Vlad Tepes Essay Research Paper The Real

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Vlad Tepes Essay, Research Paper -The Real Prince Dracula- Yes, there was a real Dracula, and he was a true prince of darkness. He was Prince Vlad III Dracula, also known as Vlad Tepes, meaning “Vlad the Impaler.” The Turks called him Kaziglu Bey, or “the Impaler Prince.” He was the prince of Walachia, but, as legend suggests, he was born in Transylvania, which at that time was ruled by Hungary. A Transylvanian named Radu Negru, or Rudolph the Black founded Walachia in 1290. It was dominated by Hungary until 1330, when it became independent. The first ruler of the new country was Prince Basarab the Great (1310-1352), an ancestor of Dracula. Dracula’s grandfather, Prince Mircea the Old, reigned from 1386 to 1418. He participated in one too many losing battles against

the Turks and was forced to pay tribute to them. He and his descendants continued to rule Walachia, but as vassals of the Ottoman Empire. The throne of Walachia was not necessarily passed from father to son. The prince, or voivode, was elected by the country’s boyars, or land-owning nobles. This caused fighting among family members, assassinations, and other unpleasantness. Eventually the House of Basarab was split into two factions – Mircea’s descendants, and the descendants of another prince named Dan. Dan’s descendants were called the Danesti. Mircea had an illegitimate son, Vlad, born around 1390, who was educated in Hungary and Germany. Vlad served as a page for King Sigismund of Hungary, who became the Holy Roman Emperor in 1410. Sigismund founded a secret fraternal

order of knights called the Order of the Dragon to uphold Christianity and defend the empire against Turkey. Because of his bravery fighting Turks, Vlad was admitted to the Order, probably in 1431. The boyars started to call him Dracul, meaning “dragon.” Vlad’s second son would be known as Dracula, or “son of the dragon.” Dracul also meant, “devil.” So Dracula’s enemies, especially German Saxons, called him “son of the devil.” Interesting fact: members of the Order of the Dragon had a special costume to wear on Sundays. It was a red garment with a black cape over it . . . that’s why the fictional Dracula wears a cape! Eventually Sigismund made Vlad the military governor of Transylvania, a post he held from 1431 to 1435. During that time he lived in the town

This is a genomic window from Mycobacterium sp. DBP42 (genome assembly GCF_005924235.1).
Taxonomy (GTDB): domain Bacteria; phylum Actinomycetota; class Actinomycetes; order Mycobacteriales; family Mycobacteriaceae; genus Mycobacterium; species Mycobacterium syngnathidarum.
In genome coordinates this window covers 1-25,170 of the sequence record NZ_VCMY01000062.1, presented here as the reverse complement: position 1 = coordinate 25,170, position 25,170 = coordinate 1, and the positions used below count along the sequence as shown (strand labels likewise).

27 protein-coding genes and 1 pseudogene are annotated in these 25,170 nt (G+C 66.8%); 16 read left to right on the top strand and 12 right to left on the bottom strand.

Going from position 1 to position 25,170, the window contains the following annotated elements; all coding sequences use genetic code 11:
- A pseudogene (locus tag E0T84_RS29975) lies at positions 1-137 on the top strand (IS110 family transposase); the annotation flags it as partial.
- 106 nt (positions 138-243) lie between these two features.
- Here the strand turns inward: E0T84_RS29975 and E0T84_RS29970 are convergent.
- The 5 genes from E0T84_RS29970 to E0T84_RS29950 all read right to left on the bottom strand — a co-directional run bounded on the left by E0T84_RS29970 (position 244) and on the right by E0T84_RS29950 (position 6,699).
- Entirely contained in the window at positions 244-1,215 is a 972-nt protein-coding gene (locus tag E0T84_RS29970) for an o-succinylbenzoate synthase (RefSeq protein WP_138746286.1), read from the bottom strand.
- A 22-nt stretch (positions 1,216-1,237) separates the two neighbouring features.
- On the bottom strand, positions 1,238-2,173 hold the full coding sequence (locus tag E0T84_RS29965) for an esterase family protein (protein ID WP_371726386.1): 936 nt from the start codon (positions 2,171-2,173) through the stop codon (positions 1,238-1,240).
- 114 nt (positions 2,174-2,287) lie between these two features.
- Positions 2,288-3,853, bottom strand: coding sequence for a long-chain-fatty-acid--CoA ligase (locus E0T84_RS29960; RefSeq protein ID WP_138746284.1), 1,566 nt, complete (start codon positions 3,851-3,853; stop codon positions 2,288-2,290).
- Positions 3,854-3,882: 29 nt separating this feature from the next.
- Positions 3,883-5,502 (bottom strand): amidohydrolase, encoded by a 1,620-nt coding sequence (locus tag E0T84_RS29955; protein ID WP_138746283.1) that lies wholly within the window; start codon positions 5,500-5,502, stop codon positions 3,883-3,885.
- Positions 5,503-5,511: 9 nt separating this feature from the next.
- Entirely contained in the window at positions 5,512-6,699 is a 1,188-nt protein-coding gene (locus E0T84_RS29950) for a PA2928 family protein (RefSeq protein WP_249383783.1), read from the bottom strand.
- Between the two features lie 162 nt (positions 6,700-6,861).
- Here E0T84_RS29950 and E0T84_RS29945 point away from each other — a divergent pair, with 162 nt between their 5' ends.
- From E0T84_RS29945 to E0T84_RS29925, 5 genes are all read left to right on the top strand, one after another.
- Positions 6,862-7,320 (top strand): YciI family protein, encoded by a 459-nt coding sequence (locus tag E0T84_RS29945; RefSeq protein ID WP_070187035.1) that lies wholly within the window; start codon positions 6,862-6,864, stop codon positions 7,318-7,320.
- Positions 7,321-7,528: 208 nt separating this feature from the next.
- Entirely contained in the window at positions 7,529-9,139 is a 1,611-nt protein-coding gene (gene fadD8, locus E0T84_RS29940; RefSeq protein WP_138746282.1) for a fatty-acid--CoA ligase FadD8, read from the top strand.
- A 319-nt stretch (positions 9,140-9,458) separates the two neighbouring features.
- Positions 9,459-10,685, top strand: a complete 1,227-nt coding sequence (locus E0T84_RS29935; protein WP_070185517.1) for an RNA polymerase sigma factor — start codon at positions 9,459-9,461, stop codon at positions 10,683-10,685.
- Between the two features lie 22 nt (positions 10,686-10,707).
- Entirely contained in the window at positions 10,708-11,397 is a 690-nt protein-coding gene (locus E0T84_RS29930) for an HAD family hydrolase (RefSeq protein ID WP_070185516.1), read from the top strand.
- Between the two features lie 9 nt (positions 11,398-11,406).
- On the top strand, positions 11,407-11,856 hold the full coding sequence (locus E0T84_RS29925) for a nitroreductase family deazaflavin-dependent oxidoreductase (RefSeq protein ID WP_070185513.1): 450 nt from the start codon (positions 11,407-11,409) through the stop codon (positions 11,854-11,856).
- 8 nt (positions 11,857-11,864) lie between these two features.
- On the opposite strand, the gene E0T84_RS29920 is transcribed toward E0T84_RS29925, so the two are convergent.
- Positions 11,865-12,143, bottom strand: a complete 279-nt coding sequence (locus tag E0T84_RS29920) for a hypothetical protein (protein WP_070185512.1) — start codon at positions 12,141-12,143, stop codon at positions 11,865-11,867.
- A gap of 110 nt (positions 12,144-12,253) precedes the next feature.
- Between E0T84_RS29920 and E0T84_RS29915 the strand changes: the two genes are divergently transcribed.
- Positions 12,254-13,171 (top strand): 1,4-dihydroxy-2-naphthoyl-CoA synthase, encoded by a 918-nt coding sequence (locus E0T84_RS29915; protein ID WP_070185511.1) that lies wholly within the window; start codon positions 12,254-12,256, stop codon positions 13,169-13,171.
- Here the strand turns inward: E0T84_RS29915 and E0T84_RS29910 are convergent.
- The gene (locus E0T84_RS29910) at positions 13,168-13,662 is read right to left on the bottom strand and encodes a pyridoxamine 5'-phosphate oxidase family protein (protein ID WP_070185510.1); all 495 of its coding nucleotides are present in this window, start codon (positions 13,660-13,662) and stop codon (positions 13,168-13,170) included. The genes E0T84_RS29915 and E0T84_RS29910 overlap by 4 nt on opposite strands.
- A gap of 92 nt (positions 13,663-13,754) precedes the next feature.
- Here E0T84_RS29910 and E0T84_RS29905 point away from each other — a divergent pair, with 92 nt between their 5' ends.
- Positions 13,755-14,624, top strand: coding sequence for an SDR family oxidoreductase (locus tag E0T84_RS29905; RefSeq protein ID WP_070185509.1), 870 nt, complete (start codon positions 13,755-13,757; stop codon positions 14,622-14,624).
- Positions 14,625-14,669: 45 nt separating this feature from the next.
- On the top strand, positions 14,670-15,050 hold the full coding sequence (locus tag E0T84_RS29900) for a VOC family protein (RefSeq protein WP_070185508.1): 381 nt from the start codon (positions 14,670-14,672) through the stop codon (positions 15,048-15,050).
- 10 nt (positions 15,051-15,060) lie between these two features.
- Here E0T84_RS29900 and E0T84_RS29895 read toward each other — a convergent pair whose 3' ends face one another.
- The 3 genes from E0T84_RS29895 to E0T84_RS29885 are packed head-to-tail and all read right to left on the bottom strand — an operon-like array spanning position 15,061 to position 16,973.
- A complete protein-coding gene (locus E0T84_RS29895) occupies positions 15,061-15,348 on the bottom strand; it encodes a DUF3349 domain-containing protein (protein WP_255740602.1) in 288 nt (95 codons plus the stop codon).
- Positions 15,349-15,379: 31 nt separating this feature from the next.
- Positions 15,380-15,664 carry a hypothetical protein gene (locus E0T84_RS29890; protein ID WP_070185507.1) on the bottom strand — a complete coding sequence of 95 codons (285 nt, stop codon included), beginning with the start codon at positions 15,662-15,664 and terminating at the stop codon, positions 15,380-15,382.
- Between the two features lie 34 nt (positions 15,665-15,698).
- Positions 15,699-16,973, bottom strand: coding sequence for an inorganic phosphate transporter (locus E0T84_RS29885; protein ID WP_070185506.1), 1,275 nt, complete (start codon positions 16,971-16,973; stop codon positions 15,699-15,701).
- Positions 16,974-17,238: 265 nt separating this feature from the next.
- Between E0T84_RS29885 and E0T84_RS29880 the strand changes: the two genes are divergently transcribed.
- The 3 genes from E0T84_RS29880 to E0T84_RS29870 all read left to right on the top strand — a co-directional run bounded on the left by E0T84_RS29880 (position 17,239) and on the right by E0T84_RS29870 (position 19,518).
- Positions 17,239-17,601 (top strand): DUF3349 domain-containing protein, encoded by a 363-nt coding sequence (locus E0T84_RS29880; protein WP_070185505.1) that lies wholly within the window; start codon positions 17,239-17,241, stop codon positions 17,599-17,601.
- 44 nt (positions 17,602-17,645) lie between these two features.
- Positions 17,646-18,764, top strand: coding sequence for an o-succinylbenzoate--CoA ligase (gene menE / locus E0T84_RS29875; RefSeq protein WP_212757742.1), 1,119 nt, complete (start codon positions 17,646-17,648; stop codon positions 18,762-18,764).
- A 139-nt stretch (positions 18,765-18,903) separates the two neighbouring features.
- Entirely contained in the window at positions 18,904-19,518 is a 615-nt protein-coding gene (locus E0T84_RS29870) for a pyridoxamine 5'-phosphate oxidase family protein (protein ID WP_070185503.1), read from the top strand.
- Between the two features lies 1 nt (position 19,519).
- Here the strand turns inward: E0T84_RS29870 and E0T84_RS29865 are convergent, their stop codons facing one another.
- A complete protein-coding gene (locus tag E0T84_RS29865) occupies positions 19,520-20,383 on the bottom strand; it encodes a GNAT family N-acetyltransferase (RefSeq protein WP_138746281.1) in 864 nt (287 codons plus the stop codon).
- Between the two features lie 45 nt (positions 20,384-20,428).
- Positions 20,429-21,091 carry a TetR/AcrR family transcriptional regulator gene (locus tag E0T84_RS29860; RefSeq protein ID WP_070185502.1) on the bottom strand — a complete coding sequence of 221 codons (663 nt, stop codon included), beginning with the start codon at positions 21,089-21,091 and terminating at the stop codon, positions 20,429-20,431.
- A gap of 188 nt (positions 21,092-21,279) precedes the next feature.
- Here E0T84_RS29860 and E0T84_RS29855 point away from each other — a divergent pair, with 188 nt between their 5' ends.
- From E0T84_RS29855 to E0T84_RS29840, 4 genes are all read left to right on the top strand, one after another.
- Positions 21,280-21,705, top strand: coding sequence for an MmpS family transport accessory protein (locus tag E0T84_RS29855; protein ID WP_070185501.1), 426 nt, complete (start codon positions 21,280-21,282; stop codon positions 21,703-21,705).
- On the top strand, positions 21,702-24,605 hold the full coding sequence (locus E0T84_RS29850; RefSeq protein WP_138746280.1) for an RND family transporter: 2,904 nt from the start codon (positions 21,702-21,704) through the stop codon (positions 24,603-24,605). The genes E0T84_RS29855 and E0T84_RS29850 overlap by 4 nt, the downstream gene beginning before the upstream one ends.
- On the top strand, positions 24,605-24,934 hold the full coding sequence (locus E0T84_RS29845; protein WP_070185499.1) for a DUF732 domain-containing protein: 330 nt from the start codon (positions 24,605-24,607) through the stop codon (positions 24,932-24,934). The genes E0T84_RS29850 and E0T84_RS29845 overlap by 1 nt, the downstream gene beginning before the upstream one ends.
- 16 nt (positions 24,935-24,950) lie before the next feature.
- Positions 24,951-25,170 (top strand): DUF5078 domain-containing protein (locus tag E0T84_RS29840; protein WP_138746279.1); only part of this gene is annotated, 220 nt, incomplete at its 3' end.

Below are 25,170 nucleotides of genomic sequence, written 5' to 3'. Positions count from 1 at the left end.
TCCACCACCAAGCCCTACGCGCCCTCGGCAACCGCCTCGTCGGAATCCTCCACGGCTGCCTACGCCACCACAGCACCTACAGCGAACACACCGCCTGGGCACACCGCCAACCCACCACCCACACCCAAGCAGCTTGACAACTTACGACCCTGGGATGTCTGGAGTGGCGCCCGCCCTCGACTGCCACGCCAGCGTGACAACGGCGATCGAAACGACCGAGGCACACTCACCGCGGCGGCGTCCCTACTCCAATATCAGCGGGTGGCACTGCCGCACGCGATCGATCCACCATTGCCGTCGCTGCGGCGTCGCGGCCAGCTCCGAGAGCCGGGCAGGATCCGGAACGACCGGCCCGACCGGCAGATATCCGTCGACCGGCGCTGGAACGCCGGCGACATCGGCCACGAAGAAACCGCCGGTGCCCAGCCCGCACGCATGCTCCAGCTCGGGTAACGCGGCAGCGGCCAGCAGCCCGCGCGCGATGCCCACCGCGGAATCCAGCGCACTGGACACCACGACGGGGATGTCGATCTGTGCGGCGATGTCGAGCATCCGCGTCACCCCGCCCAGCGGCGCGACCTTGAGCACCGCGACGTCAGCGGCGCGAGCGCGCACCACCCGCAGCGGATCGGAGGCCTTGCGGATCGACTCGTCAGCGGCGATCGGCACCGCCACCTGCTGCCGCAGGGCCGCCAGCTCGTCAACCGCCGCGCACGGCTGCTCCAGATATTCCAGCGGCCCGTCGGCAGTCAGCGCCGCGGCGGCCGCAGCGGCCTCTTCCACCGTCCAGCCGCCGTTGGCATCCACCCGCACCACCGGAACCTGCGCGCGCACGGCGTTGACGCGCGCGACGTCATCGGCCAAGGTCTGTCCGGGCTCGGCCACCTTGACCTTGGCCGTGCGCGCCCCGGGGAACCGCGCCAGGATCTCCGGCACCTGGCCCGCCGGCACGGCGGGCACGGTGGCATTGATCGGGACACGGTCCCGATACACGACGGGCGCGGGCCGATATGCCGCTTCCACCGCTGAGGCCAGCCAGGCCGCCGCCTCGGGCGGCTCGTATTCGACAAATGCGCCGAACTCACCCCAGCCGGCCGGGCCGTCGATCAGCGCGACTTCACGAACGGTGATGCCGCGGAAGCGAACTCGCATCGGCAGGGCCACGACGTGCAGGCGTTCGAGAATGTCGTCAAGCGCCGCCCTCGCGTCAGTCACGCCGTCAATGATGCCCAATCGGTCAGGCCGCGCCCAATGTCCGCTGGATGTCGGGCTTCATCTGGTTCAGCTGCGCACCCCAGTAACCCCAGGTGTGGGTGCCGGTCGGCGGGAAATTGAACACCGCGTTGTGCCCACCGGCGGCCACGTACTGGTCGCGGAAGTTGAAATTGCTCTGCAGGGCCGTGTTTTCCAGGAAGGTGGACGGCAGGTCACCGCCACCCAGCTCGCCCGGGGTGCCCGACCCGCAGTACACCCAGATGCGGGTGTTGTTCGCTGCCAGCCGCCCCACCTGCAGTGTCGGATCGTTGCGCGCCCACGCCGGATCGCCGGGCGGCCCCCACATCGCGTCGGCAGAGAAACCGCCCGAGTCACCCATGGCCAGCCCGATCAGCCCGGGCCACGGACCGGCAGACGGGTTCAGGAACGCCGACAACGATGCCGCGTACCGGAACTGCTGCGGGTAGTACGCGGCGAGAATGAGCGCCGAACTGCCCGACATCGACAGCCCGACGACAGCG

of Sighisoara or Schassburg. You can still visit the citadel there and even the house where Vlad’s son Dracula was born. Today there’s a restaurant on the second floor. There’s also a mural in the house that may depict Vlad Dracul. -Young Dracula - Dracula was born in November or December of 1431. His given name was Vlad. He had an older brother, Mircea, and a younger brother, Radu the Handsome. Their mother may have been a Moldavian princess or a Tranyslvanian noble. It is said that she educated Dracula in his early years. Later he was trained for knighthood by an old boyar who had fought the Turks. Dracula’s father was not content to remain a mere governor forever. During his years in Transylvania, he gathered supporters for his plan to seize Walachia’s throne from

its current occupant, a Danesti prince named Alexandru I. In late 1436 or early 1437 Vlad Dracul killed Alexandru and became Prince Vlad II. Vlad was a vassal of Hungary and also had to pay tribute to Hungary’s enemy, Turkey. In 1442 Turkey invaded Transylvania. Vlad tried to stay neutral, but Hungary’s rulers blamed him and drove him and his family out of Walachia. A Hungarian general, Janos Hunyadi (who may have been the illegitimate son of Emperor Sigismund) made a Danesti named Basarab II the prince of Walachia. The following year Vlad regained the throne with the help of the sultan of Turkey. In 1444 he sent his two younger sons to Turkey to prove his loyalty. Dracula was about 13. He spent the next four years in Adrianople, Turkey as a hostage. In 1444 Hungary went to